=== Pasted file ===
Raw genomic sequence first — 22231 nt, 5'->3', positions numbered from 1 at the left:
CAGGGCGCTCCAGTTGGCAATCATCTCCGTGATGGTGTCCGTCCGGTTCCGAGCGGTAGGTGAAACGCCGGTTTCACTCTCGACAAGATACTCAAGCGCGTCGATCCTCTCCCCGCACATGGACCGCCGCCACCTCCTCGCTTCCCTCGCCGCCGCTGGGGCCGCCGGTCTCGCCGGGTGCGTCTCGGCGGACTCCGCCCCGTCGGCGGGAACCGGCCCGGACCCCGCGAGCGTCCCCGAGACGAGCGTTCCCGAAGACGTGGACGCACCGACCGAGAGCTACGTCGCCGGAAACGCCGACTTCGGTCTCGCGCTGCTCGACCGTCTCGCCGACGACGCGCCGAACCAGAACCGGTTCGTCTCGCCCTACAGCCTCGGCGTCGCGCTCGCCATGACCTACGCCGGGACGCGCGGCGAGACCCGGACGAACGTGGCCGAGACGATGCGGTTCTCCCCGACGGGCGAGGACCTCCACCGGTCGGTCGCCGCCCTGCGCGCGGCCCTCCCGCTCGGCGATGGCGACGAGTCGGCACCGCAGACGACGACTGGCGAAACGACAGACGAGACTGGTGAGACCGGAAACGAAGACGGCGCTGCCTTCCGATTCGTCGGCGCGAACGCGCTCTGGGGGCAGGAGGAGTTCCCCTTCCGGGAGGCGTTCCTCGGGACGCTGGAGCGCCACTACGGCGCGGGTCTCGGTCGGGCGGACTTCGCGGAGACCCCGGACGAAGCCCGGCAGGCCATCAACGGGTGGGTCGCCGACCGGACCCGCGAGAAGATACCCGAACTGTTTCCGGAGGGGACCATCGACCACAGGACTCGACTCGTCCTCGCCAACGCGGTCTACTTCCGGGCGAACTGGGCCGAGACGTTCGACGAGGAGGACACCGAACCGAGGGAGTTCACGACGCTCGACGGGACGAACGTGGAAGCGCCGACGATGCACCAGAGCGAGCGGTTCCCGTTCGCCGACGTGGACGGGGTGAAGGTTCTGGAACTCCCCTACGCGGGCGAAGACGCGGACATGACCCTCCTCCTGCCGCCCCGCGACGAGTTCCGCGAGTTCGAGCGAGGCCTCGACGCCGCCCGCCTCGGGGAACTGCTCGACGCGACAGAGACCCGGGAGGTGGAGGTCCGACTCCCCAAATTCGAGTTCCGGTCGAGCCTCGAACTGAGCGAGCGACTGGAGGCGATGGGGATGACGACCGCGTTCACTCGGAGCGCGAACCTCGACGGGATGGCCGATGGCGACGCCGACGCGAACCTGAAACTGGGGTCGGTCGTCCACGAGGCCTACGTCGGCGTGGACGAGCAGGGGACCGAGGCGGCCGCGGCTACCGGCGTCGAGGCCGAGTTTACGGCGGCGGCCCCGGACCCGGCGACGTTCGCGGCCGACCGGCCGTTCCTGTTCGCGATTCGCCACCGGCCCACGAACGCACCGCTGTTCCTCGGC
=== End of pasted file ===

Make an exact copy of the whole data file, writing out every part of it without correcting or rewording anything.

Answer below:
Raw genomic sequence first — 22231 nt, 5'->3', positions numbered from 1 at the left:
CAGGGCGCTCCAGTTGGCAATCATCTCCGTGATGGTGTCCGTCCGGTTCCGAGCGGTAGGTGAAACGCCGGTTTCACTCTCGACAAGATACTCAAGCGCGTCGATCCTCTCCCCGCACATGGACCGCCGCCACCTCCTCGCTTCCCTCGCCGCCGCTGGGGCCGCCGGTCTCGCCGGGTGCGTCTCGGCGGACTCCGCCCCGTCGGCGGGAACCGGCCCGGACCCCGCGAGCGTCCCCGAGACGAGCGTTCCCGAAGACGTGGACGCACCGACCGAGAGCTACGTCGCCGGAAACGCCGACTTCGGTCTCGCGCTGCTCGACCGTCTCGCCGACGACGCGCCGAACCAGAACCGGTTCGTCTCGCCCTACAGCCTCGGCGTCGCGCTCGCCATGACCTACGCCGGGACGCGCGGCGAGACCCGGACGAACGTGGCCGAGACGATGCGGTTCTCCCCGACGGGCGAGGACCTCCACCGGTCGGTCGCCGCCCTGCGCGCGGCCCTCCCGCTCGGCGATGGCGACGAGTCGGCACCGCAGACGACGACTGGCGAAACGACAGACGAGACTGGTGAGACCGGAAACGAAGACGGCGCTGCCTTCCGATTCGTCGGCGCGAACGCGCTCTGGGGGCAGGAGGAGTTCCCCTTCCGGGAGGCGTTCCTCGGGACGCTGGAGCGCCACTACGGCGCGGGTCTCGGTCGGGCGGACTTCGCGGAGACCCCGGACGAAGCCCGGCAGGCCATCAACGGGTGGGTCGCCGACCGGACCCGCGAGAAGATACCCGAACTGTTTCCGGAGGGGACCATCGACCACAGGACTCGACTCGTCCTCGCCAACGCGGTCTACTTCCGGGCGAACTGGGCCGAGACGTTCGACGAGGAGGACACCGAACCGAGGGAGTTCACGACGCTCGACGGGACGAACGTGGAAGCGCCGACGATGCACCAGAGCGAGCGGTTCCCGTTCGCCGACGTGGACGGGGTGAAGGTTCTGGAACTCCCCTACGCGGGCGAAGACGCGGACATGACCCTCCTCCTGCCGCCCCGCGACGAGTTCCGCGAGTTCGAGCGAGGCCTCGACGCCGCCCGCCTCGGGGAACTGCTCGACGCGACAGAGACCCGGGAGGTGGAGGTCCGACTCCCCAAATTCGAGTTCCGGTCGAGCCTCGAACTGAGCGAGCGACTGGAGGCGATGGGGATGACGACCGCGTTCACTCGGAGCGCGAACCTCGACGGGATGGCCGATGGCGACGCCGACGCGAACCTGAAACTGGGGTCGGTCGTCCACGAGGCCTACGTCGGCGTGGACGAGCAGGGGACCGAGGCGGCCGCGGCTACCGGCGTCGAGGCCGAGTTTACGGCGGCGGCCCCGGACCCGGCGACGTTCGCGGCCGACCGGCCGTTCCTGTTCGCGATTCGCCACCGGCCCACGAACGCACCGCTGTTCCTCGGC